Caution: These Foods, Medicines and Herbs Could Reduce Your Breast Milk Supply
Throughout history and across cultures breastfeeding mothers have been fed galactagogues - special foods to boost milk supply. Just as certain foods are ‘lactogenic’ and can support your breastmilk supply, there are also herbs, drinks and foods that are anti-lactogenic and may have a negative impact on your milk supply.
Unfortunately, some of these ‘foods’ are actually recommended for breastfeeding mothers – for instance, have you been told to take fenugreek tablets or drink beer to boost your milk supply? Let’s have a look at the evidence:
Alcohol is anti-galactagogue. Studies on animals and humans show that alcohol impairs the milk ejection reflex, slows the flow of milk, and leads to a reduced intake of milk by the baby for approximately four hours after a mother has been drinking.
As the milk backs-up in the breast, the breast feels fuller. Researchers believe that this combination–the breast feeling fuller, and the baby needing more time to remove milk from the breast, tricks mothers into believing that her baby is drinking more milk. (Hilary Jacobson),
While, historically, breastfeeding mothers used to be given beers to boost milk supply, these were usually either non-alcoholic or low-alcoholic dark beers like stout or ‘small beers’. These beers were made using barley malt and barley grains which are rich in Beta -glucan (a long-chained sugar molecule) which increases prolactin, the milk making hormone. Our modern-day beers tend to be more alcoholic and made with corn, wheat and rice which don’t have lactogenic effects to counteract the anti-lactogenic effects of alcohol.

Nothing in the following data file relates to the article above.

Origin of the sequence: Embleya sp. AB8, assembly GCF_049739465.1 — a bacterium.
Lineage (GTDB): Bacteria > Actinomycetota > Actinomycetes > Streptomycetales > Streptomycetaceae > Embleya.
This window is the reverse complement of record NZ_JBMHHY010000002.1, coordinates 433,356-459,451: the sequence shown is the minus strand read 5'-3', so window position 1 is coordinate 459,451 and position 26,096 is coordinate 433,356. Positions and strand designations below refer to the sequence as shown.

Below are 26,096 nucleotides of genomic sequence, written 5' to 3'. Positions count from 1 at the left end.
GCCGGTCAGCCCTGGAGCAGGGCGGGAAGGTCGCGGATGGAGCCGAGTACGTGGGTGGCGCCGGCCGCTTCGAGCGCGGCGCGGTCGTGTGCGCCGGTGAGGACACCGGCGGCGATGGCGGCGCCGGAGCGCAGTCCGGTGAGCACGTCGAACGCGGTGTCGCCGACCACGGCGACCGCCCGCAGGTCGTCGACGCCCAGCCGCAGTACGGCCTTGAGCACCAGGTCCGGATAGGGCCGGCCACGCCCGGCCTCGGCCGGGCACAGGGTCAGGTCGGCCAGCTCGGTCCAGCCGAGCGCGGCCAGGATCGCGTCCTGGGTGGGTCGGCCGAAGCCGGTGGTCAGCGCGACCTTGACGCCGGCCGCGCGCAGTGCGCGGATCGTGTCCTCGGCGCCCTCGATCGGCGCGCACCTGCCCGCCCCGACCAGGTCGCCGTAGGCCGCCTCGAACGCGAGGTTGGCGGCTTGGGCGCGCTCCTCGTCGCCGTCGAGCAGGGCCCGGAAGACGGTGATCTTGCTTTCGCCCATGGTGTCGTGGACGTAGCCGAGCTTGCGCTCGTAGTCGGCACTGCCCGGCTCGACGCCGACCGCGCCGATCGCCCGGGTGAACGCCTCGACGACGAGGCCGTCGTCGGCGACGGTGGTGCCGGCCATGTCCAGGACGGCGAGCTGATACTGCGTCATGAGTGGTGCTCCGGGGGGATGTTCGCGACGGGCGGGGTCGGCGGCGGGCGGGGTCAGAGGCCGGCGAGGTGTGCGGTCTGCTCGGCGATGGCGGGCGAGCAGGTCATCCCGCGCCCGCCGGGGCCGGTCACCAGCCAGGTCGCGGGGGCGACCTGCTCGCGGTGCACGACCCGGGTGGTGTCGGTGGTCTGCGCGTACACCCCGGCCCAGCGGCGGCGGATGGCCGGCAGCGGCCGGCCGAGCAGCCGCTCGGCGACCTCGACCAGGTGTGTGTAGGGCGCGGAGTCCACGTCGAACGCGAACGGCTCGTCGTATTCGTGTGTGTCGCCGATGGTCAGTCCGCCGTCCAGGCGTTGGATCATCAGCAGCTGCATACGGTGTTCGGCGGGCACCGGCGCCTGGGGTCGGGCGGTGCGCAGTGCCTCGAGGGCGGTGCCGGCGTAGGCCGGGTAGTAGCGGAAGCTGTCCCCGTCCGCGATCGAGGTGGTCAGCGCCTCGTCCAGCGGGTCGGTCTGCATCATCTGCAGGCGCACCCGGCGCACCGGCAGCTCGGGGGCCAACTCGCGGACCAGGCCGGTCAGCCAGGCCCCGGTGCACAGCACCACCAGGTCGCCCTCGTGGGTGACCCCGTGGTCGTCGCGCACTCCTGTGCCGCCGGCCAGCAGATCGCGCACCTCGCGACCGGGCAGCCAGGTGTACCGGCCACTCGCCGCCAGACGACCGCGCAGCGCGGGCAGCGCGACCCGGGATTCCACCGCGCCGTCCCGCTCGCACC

However, ‘Guinness’ – a British brand of Stout, a dark, thicker beer that is made with barley malt and barley grain, is often recommended for breastfeeding Mums. It has good amounts of beta-glucan that can offset the anti-lactogenic alcohol effects.
It is suggested that drinking after eating a meal, rather than on an empty stomach, then waiting the recommended time (usually two hours per standard drink) to breastfeed or pump, the lactogenic effects of beers such as stout may still be present after the alcohol has passed from the mother’s body, and her milk.
You feel exhausted, you reach for coffee or a caffeine soft drink, or you binge on chocolate (yes, chocolate contains caffeine) to give you a boost, but it could be counter-productive: A newborn can take almost 100 hours to metabolise the caffeine in a single cup of coffee, so will be more wakeful and make you even more exhausted (by 3 to 6 months it won’t have such an impact on your baby).
Lactation consultant and researcher, Hilary Jacobson, explains, “caffeine elevates the stress hormones cortisol and adrenaline. Too much cortisol impairs insulin, a hormone that regulates milk supply. High cortisol also increases dopamine and reduces prolactin.”
While this means that too much caffeine may reduce milk supply, as long as you are otherwise eating a healthy, nourishing diet and responding to your baby’s feeding cues, a couple of cups of coffee or small amounts of chocolate shouldn’t be a problem. If you are concerned, consider switching to decaf or try a coffee substitute such as Caro which is made from barley, so has lactogenic effects, especially in the early days postpartum.